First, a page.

Submissions on new pay disclosure laws and clawback due on 15 March 2013 – Let yourselves be heard!
01/03/2013
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As we reported in December 2012 (see HERE) the Australian federal government is proposing new disclosure laws in relation to pay levels and clawback. Directors and shareholders would likely all agree that the current disclosure requirements are overdue for simplification and refinement. Unfortunately, this is not what we are going to get.

If enacted in their proposed form, the proposed laws will result in:

·         Current disclosure requirements being retained, including the misleading and complex accounting method for categorising, calculating and stating executive pay levels and components

·         Additional 3 tables showing each executive’s pay, calculated in three different ways, as past, present and future pay

·         Added pages to remuneration reports to explain that the remuneration figures provided double-count pay, relate to different time periods, relate to different performance periods, relate to differing valuation methods, and relate to different service periods

·         More pages added to remuneration reports trying to explain how these disclosures relate to how the board sets pay or, alternatively, to explain a 5th additional set of numbers that better reflects how the board sets pay

·         Additional disclosure regarding clawback policies.

But there is hope.

Unofficially, government sources have indicated that they understand that the laws will impose additional complexity. They have also indicated that they have listened to companies and investors proposing alternatives based on the new laws now being finalised in the UK parliament (see our next newsletter when we expect we will be able to report on the final laws there).

So, the government is listening.

As a company director, or institutional investor, you care about governance, efficiency, effectiveness and the sheer time you spend on executive pay matters. Here is your chance to do something about all of these things, for your own benefit and that of your fellow directors, and also for the benefit of shareholders who have to read remuneration reports. And the probabilities of the government responding improve the more everyone appears to be moving towards a consensus on what to do. So, while we all may have niggles at the edges around what the prime alternative is, swallow the temptation to over qualify your response, and focus on the things that most of us can agree on.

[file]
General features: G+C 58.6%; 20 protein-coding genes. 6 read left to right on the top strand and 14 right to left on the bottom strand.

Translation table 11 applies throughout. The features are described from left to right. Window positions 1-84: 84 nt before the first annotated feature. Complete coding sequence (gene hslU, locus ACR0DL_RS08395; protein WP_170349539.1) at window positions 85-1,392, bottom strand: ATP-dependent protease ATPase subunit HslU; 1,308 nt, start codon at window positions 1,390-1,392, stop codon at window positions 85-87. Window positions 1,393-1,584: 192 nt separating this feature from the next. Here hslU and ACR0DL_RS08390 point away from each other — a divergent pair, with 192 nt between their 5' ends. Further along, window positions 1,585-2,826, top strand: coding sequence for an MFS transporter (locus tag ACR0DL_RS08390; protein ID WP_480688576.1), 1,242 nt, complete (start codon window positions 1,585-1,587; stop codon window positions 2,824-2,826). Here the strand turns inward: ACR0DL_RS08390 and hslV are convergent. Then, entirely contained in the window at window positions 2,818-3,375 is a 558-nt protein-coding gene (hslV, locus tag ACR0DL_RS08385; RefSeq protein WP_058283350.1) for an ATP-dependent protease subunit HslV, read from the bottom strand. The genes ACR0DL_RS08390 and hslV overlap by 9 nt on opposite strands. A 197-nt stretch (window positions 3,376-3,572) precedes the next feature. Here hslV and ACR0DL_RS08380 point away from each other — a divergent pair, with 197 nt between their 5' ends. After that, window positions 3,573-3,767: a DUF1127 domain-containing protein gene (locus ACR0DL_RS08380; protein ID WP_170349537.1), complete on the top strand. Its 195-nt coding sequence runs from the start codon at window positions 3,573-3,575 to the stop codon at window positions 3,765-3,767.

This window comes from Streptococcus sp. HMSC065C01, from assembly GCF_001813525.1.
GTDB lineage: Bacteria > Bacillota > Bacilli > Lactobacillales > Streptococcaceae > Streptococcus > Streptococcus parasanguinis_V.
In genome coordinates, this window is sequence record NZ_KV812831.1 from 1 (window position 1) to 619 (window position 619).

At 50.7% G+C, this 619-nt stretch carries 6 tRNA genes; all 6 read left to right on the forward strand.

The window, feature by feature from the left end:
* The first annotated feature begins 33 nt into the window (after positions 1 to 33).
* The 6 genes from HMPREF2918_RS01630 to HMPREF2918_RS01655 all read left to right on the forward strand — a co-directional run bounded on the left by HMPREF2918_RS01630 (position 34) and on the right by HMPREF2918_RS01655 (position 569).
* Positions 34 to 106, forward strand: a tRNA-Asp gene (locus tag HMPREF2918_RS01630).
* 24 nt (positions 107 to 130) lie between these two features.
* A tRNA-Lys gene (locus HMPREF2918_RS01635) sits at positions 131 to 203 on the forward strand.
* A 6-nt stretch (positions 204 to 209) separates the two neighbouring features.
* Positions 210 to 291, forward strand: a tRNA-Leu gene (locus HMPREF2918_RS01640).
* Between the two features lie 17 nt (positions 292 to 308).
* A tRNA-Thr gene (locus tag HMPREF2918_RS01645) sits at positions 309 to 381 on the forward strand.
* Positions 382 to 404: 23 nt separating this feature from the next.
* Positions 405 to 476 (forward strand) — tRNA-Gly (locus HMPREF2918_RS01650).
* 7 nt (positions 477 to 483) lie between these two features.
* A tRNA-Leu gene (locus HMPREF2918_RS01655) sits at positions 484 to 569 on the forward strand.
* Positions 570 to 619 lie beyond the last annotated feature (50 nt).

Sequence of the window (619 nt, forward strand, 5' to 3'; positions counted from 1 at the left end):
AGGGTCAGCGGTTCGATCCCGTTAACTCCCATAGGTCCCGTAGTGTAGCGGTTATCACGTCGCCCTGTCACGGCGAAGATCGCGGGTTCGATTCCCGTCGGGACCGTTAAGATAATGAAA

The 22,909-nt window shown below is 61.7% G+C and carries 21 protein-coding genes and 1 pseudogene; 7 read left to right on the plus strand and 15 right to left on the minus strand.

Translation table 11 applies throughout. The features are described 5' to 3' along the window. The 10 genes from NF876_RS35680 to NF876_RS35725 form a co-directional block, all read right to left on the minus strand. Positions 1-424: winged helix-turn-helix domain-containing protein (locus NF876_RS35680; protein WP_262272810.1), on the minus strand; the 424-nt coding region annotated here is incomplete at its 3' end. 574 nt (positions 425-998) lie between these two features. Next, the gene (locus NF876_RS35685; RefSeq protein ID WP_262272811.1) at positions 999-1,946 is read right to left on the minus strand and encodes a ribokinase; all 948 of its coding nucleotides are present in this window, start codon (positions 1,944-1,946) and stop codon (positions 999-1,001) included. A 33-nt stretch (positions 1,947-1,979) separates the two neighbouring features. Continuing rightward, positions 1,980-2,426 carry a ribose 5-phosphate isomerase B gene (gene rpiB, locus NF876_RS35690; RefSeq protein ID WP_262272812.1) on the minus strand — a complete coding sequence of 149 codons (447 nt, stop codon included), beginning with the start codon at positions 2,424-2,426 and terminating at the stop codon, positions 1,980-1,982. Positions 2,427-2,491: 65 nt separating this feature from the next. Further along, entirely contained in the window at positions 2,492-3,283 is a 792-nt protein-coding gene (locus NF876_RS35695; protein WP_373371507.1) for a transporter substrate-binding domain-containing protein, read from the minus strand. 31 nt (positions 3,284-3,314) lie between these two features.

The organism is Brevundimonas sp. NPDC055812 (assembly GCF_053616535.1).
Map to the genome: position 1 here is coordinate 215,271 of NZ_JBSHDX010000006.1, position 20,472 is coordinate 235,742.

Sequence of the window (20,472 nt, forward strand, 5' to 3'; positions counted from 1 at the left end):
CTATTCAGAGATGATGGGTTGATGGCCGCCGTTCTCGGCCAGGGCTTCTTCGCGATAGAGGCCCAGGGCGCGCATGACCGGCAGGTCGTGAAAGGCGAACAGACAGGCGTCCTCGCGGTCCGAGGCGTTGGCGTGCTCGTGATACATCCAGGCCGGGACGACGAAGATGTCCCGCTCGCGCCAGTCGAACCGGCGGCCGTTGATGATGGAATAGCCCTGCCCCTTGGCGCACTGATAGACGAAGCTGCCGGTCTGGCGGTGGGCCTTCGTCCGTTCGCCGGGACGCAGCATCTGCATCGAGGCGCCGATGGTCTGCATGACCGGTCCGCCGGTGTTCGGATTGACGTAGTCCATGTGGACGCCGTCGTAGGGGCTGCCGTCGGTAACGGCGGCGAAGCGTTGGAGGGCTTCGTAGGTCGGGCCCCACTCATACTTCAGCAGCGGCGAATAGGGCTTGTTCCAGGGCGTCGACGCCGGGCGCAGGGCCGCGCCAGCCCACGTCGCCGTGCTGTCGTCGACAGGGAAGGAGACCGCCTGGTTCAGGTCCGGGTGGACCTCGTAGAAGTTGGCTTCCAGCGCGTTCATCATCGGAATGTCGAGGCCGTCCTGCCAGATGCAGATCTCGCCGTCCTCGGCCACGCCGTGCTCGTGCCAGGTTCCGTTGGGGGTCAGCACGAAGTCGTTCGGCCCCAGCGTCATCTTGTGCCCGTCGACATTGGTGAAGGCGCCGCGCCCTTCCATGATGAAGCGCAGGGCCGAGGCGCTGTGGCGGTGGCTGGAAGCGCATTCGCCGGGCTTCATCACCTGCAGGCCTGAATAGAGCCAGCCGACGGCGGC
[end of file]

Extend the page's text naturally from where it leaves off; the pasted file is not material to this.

Here is what we suggest you may want to consider submitting to the government:

1.    Existing remuneration disclosure requirements are too complex

2.    The complexity derives in part from the need to disclose pay in an accounting format that fails to adequately distinguish performance pay from other pay, and is inconsistent and confusing in the valuation and reporting of equity-based pay

3.    Therefore, drop all current requirements to report pay in the accounting based format

4.    Amend the draft legislation requiring past, present, and future pay to require disclosure of two total numbers: 1) “remuneration granted”, consisting of fixed pay, STI awarded and the fair value of equity grants subject to future performance conditions; and 2) “remuneration receivable in relation to the current performance year”, consisting of fixed pay, STI awarded and the value of awards as a result of the achievement of performance conditions that end in the year being reported

5.    Adopt the “remuneration granted” table and method described by Guerdon Associates with Allens, Regnan and CGI Glass Lewis in our submission to the Productivity Commission in 2009 (see HERE),

6.    Adopt the new UK derived format that requires disclosure of “remuneration receivable in relation to current performance” described in the UK Financial Reporting Council’s publication HERE.

In effect, our two suggested numbers meet the government’s ambition:

  • “Remuneration granted” is a simple way to present “present” and “future” pay in one set of numbers. It reflects how boards set the pay of an executive in the year being reported on. It allows a direct link with the reasons provided by directors when they set pay.
  • “Remuneration receivable in relation to current performance” is a transparent way to present “present” and “past” pay. It is the outcome of pay in the year from meeting performance requirements.

This approach will allow executive pay to be comparable, transparent and linked to the outcomes from a company’s executive pay policies.

Address written submissions to:

General ManagerCorporations and Capital Markets Division,The Treasury,Langton CrescentPARKES ACT 2600

Email: corporations.amendments@treasury.gov.au

If in doubt, call Scott Rogers at Treasury on (02) 6263 3076.

© Guerdon Associates 2021
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